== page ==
It is recorded that King Rajasinghe the First, when he laid siege to the Portuguese fort at Colombo, Sri Lanka in 1558, had an elephant phalanx of 2,200 (Peris 1913). The officer-in-charge of the Royal stables was called the "Gaja Nayake Nilame". His off-sider was the "Kuruve Lekham" who controlled the Kuruwe or elephant men. The training of war elephants was the duty of the Kuruwe clan who came under their own Muhandiram.
Burma (Myanmar) and Thailand also used elephants in all their wars. One famous battle took place in 1591 when the Burmese army attacked Thailand's Kingdom of Ayutthaya. The war ended when the Burmese crown prince Minchit Sra was killed by Thai King Naresuan in personal combat on elephant back in Nong Sarai (Suphanburi).
With the advent of gunpowder warfare in the late 15th century, war elephants became obsolete for charging because they could be easily knocked down by a cannon shot. Non-battle-trained elephants have been used for military purposes up to and during World War II, where the animals could perform tasks in regions that would be problematic for machinery.
 Tactical use
There were plenty of military purposes for which elephants could be used. As enormous animals, they could carry heavy cargoes and provided a useful means of transport before mechanized vehicles would render them practically obsolete in that respect. In battle, war elephants were usually deployed in the centre of the line, where they could be useful to prevent a charge or start one of their own.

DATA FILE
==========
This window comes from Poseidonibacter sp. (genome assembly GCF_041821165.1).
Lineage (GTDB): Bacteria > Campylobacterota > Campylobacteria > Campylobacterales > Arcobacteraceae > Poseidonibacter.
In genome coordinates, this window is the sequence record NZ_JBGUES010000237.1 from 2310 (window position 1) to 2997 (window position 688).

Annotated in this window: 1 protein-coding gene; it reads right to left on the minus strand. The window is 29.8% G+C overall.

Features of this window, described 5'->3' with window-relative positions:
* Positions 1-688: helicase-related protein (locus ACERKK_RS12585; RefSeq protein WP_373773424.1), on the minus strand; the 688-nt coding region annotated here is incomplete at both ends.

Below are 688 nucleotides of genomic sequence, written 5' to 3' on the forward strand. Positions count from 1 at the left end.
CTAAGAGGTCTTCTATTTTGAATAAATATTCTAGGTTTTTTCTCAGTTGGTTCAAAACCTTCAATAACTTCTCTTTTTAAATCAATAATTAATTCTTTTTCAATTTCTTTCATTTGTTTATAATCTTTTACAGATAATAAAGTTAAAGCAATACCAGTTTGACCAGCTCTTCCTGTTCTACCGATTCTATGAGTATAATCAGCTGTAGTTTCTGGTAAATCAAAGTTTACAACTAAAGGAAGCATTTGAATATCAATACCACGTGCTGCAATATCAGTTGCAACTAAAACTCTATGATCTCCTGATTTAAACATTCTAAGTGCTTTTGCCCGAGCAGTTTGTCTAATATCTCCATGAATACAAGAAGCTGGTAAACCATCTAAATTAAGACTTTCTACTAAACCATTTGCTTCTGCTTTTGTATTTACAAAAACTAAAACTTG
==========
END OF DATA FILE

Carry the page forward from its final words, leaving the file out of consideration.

An elephant charge can reach about 30 km/h (20 mi/h), and unlike horse cavalry, could not be easily stopped by an infantry line setting spears. Its power was based on pure force: crashing into an enemy line, trampling and swinging its tusks. Those men who were not crushed were at least knocked aside or forced back. Moreover, the terror elephants could inspire against an enemy not used to fighting them (even the very disciplined Romans) could cause them to break and run just on the charge's momentum alone. Horse cavalry were not safe either, because horses unaccustomed to the smell of elephants panic easily. The elephants' thick hide made them extremely difficult to kill or neutralize in any way, and their sheer height and mass offered considerable protection for their riders. Besides charging, the elephants maintained a vital role in providing a stable and a safe platform for archers to fire arrows in the middle of the battlefield, from where more targets could be seen and engaged. The elephant mahouts, and riders in the elephant carriages carried bows and arrows to attack on coming cavalry and infantry and also carried long spears for close quarters combat. The archery evolved into more advanced weapons, and several Khmer and Indian kings have utilized giant crossbow platforms (similar to the Ballista) to fire long armor piercing shafts to kill other enemy War Elephants and chariots/cavalry. The late 1500s also saw the use of culverin on elephants, but the onset of gunpowder made the large and relatively slow war elephants obsolete.